There was a well-known writer, Nobel Prize, that lived for a while when she was young in Southern Rodhesia, now Zimbabwe, not faraway from my birthplace. She wrote a book that impressed me when I was younger, “Prisons we choose to live”. Her name is Doris Lessing. Now, I am older and some issues remain unsolved in my mind, so I decided to read again her book, a masterpiece in human sociology, to understand why we choose to live in prisons.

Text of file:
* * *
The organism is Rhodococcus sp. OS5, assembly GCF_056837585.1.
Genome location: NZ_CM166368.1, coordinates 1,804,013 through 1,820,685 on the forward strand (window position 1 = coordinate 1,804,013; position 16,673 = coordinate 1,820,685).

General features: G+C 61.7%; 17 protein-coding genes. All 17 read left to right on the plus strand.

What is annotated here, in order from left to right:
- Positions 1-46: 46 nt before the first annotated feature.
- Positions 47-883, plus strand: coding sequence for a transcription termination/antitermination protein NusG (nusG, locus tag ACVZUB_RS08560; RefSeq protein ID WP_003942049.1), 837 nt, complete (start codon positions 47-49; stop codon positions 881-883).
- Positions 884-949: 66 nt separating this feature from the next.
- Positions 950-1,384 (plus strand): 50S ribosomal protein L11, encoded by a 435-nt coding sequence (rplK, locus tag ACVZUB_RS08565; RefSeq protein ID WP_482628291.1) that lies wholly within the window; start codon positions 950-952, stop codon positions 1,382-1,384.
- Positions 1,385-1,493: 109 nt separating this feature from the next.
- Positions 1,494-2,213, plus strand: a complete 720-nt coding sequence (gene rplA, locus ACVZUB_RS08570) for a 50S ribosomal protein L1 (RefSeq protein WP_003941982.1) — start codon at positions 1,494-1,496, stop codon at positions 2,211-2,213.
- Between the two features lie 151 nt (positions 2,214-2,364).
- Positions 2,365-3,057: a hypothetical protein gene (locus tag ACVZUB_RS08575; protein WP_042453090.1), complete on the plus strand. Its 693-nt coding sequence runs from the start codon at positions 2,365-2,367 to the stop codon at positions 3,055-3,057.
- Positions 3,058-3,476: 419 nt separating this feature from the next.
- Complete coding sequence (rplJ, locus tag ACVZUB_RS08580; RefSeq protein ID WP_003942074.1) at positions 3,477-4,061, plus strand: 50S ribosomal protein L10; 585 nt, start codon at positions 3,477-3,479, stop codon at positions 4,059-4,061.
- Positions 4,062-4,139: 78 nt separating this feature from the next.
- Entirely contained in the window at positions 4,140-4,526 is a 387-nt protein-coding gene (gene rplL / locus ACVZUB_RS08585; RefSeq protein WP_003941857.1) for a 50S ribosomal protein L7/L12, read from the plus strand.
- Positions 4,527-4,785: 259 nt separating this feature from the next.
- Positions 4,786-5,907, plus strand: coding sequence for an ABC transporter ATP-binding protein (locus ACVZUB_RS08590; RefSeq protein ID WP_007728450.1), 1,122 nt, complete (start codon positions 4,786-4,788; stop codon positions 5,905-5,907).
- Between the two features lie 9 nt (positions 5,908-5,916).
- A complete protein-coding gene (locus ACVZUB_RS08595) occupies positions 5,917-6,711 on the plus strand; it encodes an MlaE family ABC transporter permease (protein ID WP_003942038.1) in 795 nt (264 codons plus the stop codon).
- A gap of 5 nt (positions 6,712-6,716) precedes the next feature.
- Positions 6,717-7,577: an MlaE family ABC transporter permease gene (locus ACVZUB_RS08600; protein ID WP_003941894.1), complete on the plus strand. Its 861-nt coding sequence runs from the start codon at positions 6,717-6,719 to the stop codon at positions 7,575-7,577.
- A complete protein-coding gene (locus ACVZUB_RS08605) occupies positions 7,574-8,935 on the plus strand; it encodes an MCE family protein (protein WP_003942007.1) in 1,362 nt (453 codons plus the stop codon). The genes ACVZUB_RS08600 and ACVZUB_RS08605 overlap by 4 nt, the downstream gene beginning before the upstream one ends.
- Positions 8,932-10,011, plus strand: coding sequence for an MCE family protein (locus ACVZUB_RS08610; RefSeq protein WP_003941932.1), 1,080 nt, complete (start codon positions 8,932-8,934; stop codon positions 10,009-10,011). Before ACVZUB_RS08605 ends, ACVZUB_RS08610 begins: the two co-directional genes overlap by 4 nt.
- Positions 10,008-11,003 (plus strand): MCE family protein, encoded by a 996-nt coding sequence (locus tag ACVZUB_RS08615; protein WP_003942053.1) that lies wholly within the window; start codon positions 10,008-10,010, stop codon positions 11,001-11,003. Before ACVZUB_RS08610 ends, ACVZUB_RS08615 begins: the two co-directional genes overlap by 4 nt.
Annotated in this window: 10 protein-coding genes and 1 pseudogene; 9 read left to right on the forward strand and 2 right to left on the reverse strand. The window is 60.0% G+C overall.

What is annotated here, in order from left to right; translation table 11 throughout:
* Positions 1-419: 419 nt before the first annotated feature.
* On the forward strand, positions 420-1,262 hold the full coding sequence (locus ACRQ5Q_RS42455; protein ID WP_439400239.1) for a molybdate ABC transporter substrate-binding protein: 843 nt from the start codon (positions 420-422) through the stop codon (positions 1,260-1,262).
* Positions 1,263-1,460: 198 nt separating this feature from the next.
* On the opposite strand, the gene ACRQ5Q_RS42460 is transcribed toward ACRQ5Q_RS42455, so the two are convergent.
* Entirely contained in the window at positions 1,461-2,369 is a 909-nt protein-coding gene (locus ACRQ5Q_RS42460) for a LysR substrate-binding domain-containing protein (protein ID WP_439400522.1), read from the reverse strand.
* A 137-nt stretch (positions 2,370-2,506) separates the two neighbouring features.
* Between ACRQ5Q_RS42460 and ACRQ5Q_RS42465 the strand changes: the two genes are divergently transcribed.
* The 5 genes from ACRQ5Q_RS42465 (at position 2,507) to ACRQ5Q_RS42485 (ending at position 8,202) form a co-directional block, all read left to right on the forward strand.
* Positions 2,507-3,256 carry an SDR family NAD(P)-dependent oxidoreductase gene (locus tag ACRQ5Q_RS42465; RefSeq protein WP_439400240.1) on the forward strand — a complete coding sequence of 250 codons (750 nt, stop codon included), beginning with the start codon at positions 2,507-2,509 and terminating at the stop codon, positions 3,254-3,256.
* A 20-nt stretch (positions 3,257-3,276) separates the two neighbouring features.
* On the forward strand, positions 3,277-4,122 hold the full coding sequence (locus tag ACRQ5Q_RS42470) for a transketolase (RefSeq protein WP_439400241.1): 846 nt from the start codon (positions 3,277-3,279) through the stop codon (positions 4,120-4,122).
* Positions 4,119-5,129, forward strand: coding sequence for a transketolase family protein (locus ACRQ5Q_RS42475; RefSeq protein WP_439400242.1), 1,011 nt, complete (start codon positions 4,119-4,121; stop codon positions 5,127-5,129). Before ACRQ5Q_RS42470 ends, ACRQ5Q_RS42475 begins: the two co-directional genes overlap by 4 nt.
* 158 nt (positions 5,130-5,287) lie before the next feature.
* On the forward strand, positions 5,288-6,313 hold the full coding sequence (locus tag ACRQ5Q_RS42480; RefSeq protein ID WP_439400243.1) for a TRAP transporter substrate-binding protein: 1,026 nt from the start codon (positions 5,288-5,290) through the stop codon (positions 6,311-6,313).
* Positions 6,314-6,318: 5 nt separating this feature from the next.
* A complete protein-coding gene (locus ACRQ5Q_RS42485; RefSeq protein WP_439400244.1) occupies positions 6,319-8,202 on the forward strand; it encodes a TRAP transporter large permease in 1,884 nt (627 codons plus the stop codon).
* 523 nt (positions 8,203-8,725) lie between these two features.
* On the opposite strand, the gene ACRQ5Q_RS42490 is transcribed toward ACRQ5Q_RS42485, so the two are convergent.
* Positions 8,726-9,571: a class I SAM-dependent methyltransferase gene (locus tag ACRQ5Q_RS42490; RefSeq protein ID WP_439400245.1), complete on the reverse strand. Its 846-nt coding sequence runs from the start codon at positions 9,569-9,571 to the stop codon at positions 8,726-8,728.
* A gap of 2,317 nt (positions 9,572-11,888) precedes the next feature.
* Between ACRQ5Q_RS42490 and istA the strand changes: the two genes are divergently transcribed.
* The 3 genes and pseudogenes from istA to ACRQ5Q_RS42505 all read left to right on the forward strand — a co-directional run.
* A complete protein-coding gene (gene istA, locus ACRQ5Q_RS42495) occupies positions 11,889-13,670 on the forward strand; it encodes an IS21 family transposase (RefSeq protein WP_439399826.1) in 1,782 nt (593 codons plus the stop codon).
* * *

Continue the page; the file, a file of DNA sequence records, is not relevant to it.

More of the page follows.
We choose to live in prisons because we are extremely afraid of the unknown. We prefer a known prison warder than the pristine jungle where our life could be at risk. The fear, the fear of the unknown, of everything different. But seldom we realize that we don’t need to search for anything else at all. We have already everything. We are on the right side of the track, we are at home. That we may live each moment new and fresh, as a magical moment, as a treasure never to be repeated again, ever, shining, lighting up the world around us. Ups and downs, pleasures and pain, we shouldn’t have a final goal, but let life continue unfolding at its own pace, and we happily grasping its essence. This process is somehow intuitive, but how difficult it is…

 

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